_________________________________________________________________
   
Subject:      Re: Kensington Stone
From:         yuku@globalserve.net (Yuri Kuchinsky)
Date:         1998/05/22
Message-ID:   <6k4b6h$760$1@titan.globalserve.net>
Newsgroups:   sci.archaeology,soc.history

Tom,

I will agree with you that there are a number of inconsistencies in
various accounts of the discovery of KRS. This is only to be expected in
such a situation. Full investigations were conducted by the Norwegian
Society of Minneapolis, and then by the Minnesota Historical Society, only
in 1908-9. The affidavits were probably composed even later. So mistakes
in recollections are to be expected.

I think these things are quite comprehensible if you realise that this was
primarily an oral culture down in Kensington. These people didn't keep
diaries or take notes. Many of these farmers were illiterate. What you see
here is an unhappy interface between the lawyers and city sleekers who
descended on Kensington years later, and a bunch of semi-literate farmers
whose memories were fading. This is how mistakes could occur easily.

But may I remind you that if we would blame anyone for such poor
documentation of the find, the blame should certainly attach itself
primarily to the professional scholars who were negligent in not bothering
to investigate the discovery when it was still fresh out of the ground.

And may I remind you also that these contradictory details that you've
been focusing upon are not really significant for the purpose of
concluding if the inscription is genuine or otherwise. Let me explain.

Let's take, for example, the exact location of the spot where KRS was
found. Was it 700 feet from the house? 300 feet from the house? Of course
it would be nice to know for sure. But how would this reflect on the
authenticity of the Stone?

Let's look at this logically. Either KRS is genuine or not -- these are
the two theories under consideration. If a fake, it must have been "found"
in some spot. If authentic, ditto. Therefore, it was most likely found in
one spot -- on either theory. So what is the significance of these
divergent accounts, really? Unless we suppose that the "Conspiracy of
Forgers" first planted KRS in one spot, uncovered it publicly, and then,
dissatisfied with the location of the old spot, reburied it again in a
different spot, and then uncovered it again -- unless we buy this rather
unlikely scenario, the significance of divergences in various accounts of
KRS original location is exactly nil. To the contrary, if there were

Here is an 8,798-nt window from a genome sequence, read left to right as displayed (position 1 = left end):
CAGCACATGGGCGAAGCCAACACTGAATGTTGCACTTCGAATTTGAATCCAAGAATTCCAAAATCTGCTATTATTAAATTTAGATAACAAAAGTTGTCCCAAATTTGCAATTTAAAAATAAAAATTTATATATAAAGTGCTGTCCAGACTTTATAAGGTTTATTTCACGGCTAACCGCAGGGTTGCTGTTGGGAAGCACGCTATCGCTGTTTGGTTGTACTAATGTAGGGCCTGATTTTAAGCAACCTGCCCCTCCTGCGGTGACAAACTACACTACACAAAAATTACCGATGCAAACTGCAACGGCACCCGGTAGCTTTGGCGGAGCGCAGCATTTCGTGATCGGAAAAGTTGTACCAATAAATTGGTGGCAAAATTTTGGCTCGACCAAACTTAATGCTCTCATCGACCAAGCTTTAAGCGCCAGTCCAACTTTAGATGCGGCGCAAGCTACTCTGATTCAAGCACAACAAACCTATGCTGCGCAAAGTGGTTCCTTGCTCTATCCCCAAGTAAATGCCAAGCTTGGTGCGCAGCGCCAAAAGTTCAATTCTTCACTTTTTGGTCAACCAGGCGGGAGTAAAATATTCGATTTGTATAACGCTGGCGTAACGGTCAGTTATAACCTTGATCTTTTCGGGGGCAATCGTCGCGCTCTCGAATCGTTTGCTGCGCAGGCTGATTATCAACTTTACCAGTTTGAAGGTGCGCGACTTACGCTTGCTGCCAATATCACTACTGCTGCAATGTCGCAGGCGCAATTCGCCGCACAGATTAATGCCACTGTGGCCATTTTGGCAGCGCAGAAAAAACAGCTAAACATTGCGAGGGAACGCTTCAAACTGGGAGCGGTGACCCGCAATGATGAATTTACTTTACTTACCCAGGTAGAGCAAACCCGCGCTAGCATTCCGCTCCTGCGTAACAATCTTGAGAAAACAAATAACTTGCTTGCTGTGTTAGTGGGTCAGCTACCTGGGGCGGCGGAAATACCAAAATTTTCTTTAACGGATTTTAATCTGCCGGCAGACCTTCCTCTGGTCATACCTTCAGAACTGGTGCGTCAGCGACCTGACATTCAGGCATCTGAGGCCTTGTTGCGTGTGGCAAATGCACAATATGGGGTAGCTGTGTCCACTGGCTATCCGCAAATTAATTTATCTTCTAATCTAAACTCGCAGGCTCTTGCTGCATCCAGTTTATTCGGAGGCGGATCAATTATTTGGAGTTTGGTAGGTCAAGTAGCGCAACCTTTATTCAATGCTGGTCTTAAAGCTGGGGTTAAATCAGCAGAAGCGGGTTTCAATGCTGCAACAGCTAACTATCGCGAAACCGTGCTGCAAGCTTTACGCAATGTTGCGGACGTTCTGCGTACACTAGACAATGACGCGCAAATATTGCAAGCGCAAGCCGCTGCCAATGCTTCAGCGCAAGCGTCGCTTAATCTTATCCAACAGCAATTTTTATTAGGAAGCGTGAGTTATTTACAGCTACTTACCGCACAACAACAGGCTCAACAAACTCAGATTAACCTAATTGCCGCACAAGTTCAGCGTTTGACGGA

indeed a "Conspiracy of Forgers" in Kensington, MN, we would have expected
them to have presented a "scenario of discovery" that had no
inconsistencies whatsoever. Everything in the story would have been
perfectly in harmony. The fact that things are not in harmony -- if
anything -- should tend to indicate that KRS is authentic.

Exactly the same reasoning as above should apply to the discrepancy in
regards to when KRS was found.

I don't think there was anybody else at the site of the discovery except
Ohman and his son Edward when the Stone was unearthed. There was an
incident with an axe that Edward told everybody about for years to come
(when he ruined the blade of the axe by trying to free the Stone from the
roots of the tree while his father went to call Nils Flaten; his father
got terribly mad at him for this) that tends to lend a good element of
verisimilitude to the story.

Of course it is the inscription itself that should be the best proof of
KRS authenticity. In its investigation report, the Committee of the
Minnesota Historical Society concluded:

"1. It [the inscription] cannot be the work of some unlettered amateur of
the present day.  2. It is either the uncritical record of an exploration
of the 14th century, or the fabrication of a _consummate philologist_
familiar with the dialect of Vestgotland in the 14th century." [underline
mine] (MHSC 1915, pp. 266-67, as quoted by Nilsestuen, 1994, p. 21)

No consummate philologists were to be found anywhere in the vicinity of
Kensington, MN for many miles around. May I remind you that this was a
small rural community where everyone was known to everyone else. Thus, KRS
is authentic.

I don't expect that hardworking poor farmers are natural liars by
disposition. My habit generally is to believe people unless I have reason
not to. I don't see "sinister conspiracies" under every tree as a rule.

Regards,

Yuri.

Yuri Kuchinsky -=O=- [19]http://www.globalserve.net/~yuku  UPDATED

Reality is that which, when you stop believing
in it, doesn't go away -=O=- Philip K. Dick
   _________________________________________________________________


Click here to go one level up in the directory.